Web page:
Any gambler will tell you that the fates are mercurial. Except for the really good gamblers, who are mostly doing a lot of math in their heads instead. Oh, and the really bad gamblers, who are muttering "Any day now", although in the end that's really the same thing.
Oh man, we're all gamblers!
Will it rain or won't it? Is it worth being nice? Should we try sneaking into Canada? Will these blueberries make me gassy?
The answer is yes.
But it's a gamble, all a gamble.
I like to try and read the tides of fate. For instance lately I have noticed, on my photography rambles, if I see something extraordinary, early on, but I don't have the time, set up, skill, or luck to get a shot of it, it is not, as I have once thought, a portent of a bad day's picture taking, but rather a portent of a good one.
If the tides go far out, they must come far in.
Here is the picture of an American Goldfinch sitting on a Sunflower:
(Picture withheld because this amazing bird flew away before I even had my lens cap off)
And, sure, that's not the best picture I have taken, but by these laws of fate, by the tides, or by the roller coaster of fate, if you will, I knew that my day's picture taking was going to go very well indeed.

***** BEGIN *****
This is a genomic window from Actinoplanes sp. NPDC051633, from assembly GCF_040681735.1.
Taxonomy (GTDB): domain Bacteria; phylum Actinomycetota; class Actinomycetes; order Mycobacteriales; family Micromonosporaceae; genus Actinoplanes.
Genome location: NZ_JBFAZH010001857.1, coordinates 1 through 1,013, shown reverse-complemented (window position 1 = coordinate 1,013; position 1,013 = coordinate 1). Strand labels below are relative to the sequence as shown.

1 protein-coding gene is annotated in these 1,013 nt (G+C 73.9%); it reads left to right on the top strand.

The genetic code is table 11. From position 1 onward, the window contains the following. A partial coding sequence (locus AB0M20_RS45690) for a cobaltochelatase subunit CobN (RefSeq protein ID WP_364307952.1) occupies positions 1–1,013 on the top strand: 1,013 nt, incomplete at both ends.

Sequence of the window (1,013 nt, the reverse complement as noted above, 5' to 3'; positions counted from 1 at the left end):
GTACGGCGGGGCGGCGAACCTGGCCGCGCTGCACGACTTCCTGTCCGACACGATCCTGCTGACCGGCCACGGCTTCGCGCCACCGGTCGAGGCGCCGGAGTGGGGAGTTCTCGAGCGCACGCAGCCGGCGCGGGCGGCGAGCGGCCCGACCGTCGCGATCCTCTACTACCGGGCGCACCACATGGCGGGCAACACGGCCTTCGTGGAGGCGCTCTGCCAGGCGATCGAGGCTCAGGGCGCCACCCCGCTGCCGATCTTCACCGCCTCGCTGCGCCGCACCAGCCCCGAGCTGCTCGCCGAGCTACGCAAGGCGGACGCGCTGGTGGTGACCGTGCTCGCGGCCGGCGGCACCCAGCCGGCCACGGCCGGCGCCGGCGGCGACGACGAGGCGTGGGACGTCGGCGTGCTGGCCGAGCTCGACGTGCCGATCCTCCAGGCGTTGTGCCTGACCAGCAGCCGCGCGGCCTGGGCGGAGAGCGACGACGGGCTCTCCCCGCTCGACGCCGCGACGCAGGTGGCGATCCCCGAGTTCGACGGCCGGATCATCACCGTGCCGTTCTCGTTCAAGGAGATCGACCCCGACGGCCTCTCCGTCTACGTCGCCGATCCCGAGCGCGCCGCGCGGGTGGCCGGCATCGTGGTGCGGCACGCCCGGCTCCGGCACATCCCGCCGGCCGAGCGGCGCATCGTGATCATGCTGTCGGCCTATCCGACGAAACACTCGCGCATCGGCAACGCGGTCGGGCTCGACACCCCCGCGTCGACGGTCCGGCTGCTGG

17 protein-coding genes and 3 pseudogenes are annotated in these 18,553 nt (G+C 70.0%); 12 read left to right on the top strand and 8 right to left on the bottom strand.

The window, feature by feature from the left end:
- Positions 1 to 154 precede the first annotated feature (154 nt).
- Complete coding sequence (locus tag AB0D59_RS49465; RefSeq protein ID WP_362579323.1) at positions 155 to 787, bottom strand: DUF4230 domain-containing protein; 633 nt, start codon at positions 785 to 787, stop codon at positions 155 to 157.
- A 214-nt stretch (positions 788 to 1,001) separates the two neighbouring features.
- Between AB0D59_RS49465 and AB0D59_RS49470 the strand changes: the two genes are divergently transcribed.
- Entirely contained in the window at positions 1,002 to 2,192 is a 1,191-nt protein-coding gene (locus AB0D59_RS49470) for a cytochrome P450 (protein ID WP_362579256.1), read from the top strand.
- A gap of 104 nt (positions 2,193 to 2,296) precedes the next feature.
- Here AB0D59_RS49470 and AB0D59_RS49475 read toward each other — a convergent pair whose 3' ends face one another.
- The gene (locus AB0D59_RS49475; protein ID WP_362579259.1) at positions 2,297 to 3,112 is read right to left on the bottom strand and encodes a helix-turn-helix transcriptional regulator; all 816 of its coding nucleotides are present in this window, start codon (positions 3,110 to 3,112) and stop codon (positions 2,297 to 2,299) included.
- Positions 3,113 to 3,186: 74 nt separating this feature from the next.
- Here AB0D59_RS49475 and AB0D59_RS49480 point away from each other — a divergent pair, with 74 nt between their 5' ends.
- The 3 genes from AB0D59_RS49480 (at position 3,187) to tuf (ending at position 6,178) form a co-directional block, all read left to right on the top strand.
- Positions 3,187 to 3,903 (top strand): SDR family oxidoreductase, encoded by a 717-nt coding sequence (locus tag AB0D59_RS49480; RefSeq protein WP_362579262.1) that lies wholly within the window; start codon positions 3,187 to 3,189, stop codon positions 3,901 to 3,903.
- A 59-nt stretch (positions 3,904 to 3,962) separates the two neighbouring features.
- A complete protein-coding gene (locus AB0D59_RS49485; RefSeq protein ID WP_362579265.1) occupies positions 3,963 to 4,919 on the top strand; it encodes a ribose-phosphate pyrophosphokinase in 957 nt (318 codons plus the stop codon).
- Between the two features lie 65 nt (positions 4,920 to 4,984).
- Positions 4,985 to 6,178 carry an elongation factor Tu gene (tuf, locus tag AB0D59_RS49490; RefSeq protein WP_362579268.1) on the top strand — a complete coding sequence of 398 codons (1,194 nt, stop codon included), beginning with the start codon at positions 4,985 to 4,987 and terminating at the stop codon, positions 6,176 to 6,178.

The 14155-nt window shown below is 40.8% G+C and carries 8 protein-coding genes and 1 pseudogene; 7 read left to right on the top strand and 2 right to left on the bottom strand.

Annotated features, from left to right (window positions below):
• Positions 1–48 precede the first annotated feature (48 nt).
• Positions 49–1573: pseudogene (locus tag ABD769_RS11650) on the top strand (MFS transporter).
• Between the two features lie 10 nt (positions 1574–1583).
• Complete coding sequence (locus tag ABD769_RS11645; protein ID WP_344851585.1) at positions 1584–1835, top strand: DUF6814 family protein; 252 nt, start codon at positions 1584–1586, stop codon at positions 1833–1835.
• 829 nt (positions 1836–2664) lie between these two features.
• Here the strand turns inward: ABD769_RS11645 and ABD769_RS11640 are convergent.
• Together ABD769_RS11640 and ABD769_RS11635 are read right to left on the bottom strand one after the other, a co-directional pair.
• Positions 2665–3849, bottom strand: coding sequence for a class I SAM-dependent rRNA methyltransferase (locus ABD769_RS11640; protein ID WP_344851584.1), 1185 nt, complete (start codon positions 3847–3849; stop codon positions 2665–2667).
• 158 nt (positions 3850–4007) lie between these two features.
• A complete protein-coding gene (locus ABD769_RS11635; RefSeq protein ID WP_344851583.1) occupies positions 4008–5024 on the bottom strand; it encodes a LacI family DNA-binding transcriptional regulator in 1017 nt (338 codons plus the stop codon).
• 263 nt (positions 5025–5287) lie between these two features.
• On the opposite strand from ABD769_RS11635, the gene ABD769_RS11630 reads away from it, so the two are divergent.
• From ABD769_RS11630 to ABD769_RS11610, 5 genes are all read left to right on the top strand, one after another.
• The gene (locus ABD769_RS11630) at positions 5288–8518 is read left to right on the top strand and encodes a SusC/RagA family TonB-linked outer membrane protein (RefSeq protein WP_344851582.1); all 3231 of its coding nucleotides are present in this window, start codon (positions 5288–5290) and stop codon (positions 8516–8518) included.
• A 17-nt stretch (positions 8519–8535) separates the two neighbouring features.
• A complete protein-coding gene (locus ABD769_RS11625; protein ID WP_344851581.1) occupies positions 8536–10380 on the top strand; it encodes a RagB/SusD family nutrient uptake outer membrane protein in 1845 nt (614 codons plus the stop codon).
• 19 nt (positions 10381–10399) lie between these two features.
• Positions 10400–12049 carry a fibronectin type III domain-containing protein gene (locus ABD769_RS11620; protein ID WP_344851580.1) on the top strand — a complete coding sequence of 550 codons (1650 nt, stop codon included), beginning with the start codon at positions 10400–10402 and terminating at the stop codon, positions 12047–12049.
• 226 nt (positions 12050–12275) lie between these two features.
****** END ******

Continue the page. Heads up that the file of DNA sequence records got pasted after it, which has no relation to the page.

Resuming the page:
And it did!
I have cracked the code!
I saw miraculous dewdrops, strange black birds, and a Robin that came so close to me that I started fumbling absurdly for my macro lens attachment presumably to try and get a self portrait reflected in his brown eyes. I encountered obscenely large and iridescent flowers, friendly cavorting bees, and a soft, glowing light suffusing all the lush gardens. I saw beetles and chipmunks and a tiny bunny. It rained flower petals.
I rooted about happily, shooting pictures left and right. All on the fabulous roller coaster of fate!
Then I went home and all my pictures were pretty much blurry.
Just because you crack the code doesn't mean it will do you any good.